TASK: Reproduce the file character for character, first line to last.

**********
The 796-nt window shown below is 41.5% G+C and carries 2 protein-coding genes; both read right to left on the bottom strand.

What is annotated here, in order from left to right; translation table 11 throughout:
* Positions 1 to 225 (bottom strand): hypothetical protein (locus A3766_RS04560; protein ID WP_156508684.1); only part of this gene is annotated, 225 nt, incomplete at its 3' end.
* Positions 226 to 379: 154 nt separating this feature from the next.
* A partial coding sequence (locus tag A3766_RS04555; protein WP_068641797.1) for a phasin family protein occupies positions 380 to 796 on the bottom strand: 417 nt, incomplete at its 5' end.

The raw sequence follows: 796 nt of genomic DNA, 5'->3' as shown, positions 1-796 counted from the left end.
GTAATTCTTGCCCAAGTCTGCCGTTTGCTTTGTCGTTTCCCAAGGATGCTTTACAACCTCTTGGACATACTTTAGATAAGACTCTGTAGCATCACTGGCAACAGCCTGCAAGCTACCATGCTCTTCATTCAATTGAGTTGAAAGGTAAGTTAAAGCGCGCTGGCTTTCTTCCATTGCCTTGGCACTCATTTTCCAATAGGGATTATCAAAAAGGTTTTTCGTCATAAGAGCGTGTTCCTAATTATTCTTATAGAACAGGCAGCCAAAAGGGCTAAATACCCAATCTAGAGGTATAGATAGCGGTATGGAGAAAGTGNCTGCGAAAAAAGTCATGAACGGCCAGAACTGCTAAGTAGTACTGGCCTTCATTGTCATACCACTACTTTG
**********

The 796-nt window shown below is 41.5% G+C and carries 2 protein-coding genes; both read right to left on the bottom strand.

What is annotated here, in order from left to right; translation table 11 throughout:
* Positions 1 to 225 (bottom strand): hypothetical protein (locus A3766_RS04560; protein ID WP_156508684.1); only part of this gene is annotated, 225 nt, incomplete at its 3' end.
* Positions 226 to 379: 154 nt separating this feature from the next.
* A partial coding sequence (locus tag A3766_RS04555; protein WP_068641797.1) for a phasin family protein occupies positions 380 to 796 on the bottom strand: 417 nt, incomplete at its 5' end.

The raw sequence follows: 796 nt of genomic DNA, 5'->3' as shown, positions 1-796 counted from the left end.
GTAATTCTTGCCCAAGTCTGCCGTTTGCTTTGTCGTTTCCCAAGGATGCTTTACAACCTCTTGGACATACTTTAGATAAGACTCTGTAGCATCACTGGCAACAGCCTGCAAGCTACCATGCTCTTCATTCAATTGAGTTGAAAGGTAAGTTAAAGCGCGCTGGCTTTCTTCCATTGCCTTGGCACTCATTTTCCAATAGGGATTATCAAAAAGGTTTTTCGTCATAAGAGCGTGTTCCTAATTATTCTTATAGAACAGGCAGCCAAAAGGGCTAAATACCCAATCTAGAGGTATAGATAGCGGTATGGAGAAAGTGNCTGCGAAAAAAGTCATGAACGGCCAGAACTGCTAAGTAGTACTGGCCTTCATTGTCATACCACTACTTTG